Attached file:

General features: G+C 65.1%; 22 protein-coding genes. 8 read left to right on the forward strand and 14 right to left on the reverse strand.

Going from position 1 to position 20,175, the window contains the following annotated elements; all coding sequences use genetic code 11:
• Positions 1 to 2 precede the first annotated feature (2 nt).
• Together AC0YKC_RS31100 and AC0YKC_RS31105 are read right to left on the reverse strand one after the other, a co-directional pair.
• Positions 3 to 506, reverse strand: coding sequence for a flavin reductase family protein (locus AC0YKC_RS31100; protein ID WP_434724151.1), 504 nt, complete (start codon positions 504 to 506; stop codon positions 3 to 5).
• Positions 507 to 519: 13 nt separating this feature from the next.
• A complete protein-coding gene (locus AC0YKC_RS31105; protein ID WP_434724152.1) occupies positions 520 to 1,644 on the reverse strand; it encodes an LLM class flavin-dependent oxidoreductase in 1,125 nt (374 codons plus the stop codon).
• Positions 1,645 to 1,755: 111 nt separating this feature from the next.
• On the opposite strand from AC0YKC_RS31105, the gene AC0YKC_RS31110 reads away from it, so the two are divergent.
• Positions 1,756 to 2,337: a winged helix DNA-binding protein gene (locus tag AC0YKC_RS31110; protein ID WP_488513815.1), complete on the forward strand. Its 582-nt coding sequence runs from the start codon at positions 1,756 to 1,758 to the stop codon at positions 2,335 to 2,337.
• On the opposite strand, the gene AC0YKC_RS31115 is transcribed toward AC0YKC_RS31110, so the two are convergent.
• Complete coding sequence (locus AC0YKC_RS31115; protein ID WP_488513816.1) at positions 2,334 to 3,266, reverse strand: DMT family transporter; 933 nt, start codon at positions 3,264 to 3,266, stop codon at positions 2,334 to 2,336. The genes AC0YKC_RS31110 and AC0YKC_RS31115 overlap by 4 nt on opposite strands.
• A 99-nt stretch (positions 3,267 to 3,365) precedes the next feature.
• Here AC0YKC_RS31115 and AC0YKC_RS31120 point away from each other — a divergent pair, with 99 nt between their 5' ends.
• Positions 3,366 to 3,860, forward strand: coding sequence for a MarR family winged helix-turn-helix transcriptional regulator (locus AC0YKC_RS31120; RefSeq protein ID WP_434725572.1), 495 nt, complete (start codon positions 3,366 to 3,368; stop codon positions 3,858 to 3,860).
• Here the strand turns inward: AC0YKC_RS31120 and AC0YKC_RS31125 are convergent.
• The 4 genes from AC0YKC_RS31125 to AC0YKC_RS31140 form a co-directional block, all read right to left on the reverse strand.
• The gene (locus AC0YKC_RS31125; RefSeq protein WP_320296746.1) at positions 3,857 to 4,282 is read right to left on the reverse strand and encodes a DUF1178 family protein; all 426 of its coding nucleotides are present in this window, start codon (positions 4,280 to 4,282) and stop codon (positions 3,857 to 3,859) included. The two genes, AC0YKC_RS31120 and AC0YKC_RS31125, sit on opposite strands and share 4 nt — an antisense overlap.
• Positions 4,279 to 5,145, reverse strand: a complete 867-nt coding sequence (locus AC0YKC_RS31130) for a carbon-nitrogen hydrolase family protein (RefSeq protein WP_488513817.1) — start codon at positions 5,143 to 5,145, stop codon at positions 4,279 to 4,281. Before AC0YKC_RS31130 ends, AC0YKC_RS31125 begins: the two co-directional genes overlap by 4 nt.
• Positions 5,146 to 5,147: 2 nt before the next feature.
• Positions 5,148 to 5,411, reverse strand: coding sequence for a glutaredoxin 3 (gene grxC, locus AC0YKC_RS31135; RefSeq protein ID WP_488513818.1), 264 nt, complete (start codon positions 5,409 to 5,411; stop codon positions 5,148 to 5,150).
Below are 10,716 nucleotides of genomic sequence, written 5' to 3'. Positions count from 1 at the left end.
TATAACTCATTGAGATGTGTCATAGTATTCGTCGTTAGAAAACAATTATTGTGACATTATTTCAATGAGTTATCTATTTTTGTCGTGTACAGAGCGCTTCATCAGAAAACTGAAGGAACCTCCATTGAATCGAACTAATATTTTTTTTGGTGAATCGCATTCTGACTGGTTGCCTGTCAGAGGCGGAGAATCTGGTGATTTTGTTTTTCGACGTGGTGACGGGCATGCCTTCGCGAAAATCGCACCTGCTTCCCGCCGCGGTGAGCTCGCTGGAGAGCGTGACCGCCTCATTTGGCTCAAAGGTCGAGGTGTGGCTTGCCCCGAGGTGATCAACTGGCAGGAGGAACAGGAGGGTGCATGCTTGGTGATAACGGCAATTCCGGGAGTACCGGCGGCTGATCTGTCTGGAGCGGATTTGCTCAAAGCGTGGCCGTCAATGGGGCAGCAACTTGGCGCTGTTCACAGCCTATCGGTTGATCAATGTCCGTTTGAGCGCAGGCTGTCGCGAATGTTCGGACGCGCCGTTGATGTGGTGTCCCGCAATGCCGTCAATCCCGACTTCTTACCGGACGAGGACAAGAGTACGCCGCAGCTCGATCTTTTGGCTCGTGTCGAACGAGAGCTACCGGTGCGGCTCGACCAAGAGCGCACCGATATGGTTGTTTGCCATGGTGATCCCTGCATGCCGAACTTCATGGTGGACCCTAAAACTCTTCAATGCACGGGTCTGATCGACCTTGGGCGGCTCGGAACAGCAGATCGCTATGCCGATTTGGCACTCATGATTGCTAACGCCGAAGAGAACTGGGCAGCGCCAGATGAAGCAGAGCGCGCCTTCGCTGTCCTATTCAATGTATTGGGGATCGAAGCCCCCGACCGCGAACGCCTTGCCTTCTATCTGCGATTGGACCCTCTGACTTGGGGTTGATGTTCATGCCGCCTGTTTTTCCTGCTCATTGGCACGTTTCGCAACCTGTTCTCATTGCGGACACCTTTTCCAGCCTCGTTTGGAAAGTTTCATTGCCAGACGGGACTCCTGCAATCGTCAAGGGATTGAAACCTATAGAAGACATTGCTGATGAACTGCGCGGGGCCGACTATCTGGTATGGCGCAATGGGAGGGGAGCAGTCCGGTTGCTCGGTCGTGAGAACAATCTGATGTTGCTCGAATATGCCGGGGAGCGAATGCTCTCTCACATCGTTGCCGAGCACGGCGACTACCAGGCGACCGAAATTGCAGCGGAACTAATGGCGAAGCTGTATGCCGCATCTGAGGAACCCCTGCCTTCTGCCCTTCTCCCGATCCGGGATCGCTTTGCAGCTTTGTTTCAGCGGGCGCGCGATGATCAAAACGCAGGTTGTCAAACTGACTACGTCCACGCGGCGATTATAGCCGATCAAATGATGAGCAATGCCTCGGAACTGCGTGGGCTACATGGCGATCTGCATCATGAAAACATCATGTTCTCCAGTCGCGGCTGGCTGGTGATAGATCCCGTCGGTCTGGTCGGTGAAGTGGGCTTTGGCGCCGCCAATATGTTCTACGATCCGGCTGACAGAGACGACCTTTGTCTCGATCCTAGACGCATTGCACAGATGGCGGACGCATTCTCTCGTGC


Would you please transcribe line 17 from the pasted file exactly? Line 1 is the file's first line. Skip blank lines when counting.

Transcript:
• The 4 genes from AC0YKC_RS31125 to AC0YKC_RS31140 form a co-directional block, all read right to left on the reverse strand.